A perfectly preserved corner of London speaks to modern Britain

Susie Finlay discovers the delights of still-life drama

Source: Wikimedia Commons

Folgate Street is a narrow alley, tucked away in the heart of Spitalfields in London. Cobbled and flanked on both sides by teetering rows of terraced Georgian houses, it seems a perfectly preserved slice of the historic capital, as though pickled in some kind of invisible cultural formaldehyde.

That is, until you tilt your head upwards to gaze at the cool, glassy skyscrapers which cluster above, shadowing the little road with an intimidating confidence. Such is the inherent contradiction of this part of East London. It is an area deeply rooted in the past, home to crumbling brickwork and winding, gloomy alleys first inhabited by Huguenot silk weavers in the 17th Century. But the area is simultaneously the beating heart of modern Britain. After all, Old Street Roundabout, a mere five minute stroll from Folgate Street, is the UK’s unofficial answer to Silicon Valley.

Forty years ago however, Spitalfields had not yet been transformed by waves of iPad toting twentysomethings. On the contrary, as a result of bomb damage and decades of declining industry, this patch of London was more disheveled than ever before. However, it is precisely this dilapidation which prompted Dennis Severs to move into 18 Folgate Street in 1979. Severs grew up in Escondido, a small town in Southern California. Drenched in warm year-round West Coast sunlight, its wide boulevards and squat one-storey bungalows were about as far from Folgate Street as it was possible to get. But Severs, who would come home from school every day to watch British period dramas on TV, felt he had been born not just in the wrong country, but in the wrong era. He sought to turn his back on the present day. Folgate Street, in all its atmospheric disarray seemed the perfect stage on which to set the clock back.

Inside 18 Folgate Street, Severs set about perfecting his fantasy. He ripped out the electricity, plumbing and central heating, and redecorated the house, forcing his small corner of the world back into the past. In order to raise the funds necessary to maintain his unusual lifestyle, he decided to open the house to the public. It was Severs’ intention that as the visitor steps over the threshold of 18 Folgate Street, they should feel that they have passed not through a mere door, but through the very surface of a painting.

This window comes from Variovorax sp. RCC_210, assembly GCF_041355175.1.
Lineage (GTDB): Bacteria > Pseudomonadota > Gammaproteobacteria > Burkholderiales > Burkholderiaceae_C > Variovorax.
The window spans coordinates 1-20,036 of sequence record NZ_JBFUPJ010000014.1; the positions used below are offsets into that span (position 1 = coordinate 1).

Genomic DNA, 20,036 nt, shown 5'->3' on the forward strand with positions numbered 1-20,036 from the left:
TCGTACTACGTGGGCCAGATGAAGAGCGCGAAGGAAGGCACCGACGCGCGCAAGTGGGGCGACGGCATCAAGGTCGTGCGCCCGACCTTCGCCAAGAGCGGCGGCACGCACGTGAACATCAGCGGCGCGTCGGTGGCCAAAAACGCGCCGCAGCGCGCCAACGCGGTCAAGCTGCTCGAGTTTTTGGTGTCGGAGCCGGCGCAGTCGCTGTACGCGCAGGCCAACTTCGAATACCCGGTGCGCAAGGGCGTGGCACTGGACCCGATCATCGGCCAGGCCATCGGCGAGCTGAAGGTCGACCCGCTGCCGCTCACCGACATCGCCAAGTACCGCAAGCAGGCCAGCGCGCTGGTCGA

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He dubbed this unique form of art ‘stilllife drama’. David Hockney described it as ‘one of the world’s greatest experiences’. Each room seems a canvas. A bowl of fuzzy apricots piled into a chipped china bowl in the kitchen is reminiscent of a Vermeer still life. The smoky quality of the light filtered through dusty windows in the dining room recalls Rembrandt. A pile of dirty linen casually heaped in a corner of the upstairs bedroom seems worthy of an oil painting in its own right. In one room, a Hogarth painting of a bawdy drinking scene is perfectly reflected by the room in which it hangs. Even an overturned glass of port splashed on the stained tablecloth echoes its two dimensional equivalent in the frame above. However, unlike the Old Masters, Severs’ canvases are alive: 18 Folgate Street is not merely a visual experience, but a multi-sensory one. The pungent smell of urine hovers around a chamber pot beside the bed. The faint sound of footsteps on the staircases above mingles with horse’s hooves on cobbles outside. A half-eaten Turkish Delight lies discarded next to a cup of coffee. The implication is that the house is still occupied. Notes scattered by Severs and family portraits hung around the house suggest that the inhabitants are a family of Huguenot silk weavers named Jervis.

Though they are only figments of Severs’ unusual imagination, the family seems undeniably present as you drift through the rooms. Here is where the motto of the house – ‘you either see it or you don’t’ – comes into play. “Still life drama” is a fine balancing act between the scene pre-prepared for the visitors, and the work the visitors must do themselves as they call on their imagination and suspend disbelief in order to fully participate in the living history of 18 Folgate Street.

Tours are conducted in silence, emphasising the responsibility of the visitor in enhancing their own experience. There is something eerie about the implication that you are visiting a house inhabited by ghosts, but there is equally an intimacy to the sense that the visitor has happened across these mundane domestic scenes, just at the moment that the inhabitants have left the room themselves.

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The apparent constancies of family life throughout the centuries are also strangely tender: threads of hair tangled in a brush, an unmade bed, discarded children’s toys scattered across the floor. Dennis Severs’ house has been accused of being ahistorical. Indeed, the house is chaotic: below a Victorian bedroom, a Georgian dining room rubs shoulders with an Edwardian drawing room. There is a startling absence of factual information of any kind. But the result is that the experience at 18 Folgate Street is more emotive than a trip to a museum, and more immersive than a visit to an art exhibition. For a brief moment, Severs permits us to step through boundaries of the picture frame into the past.

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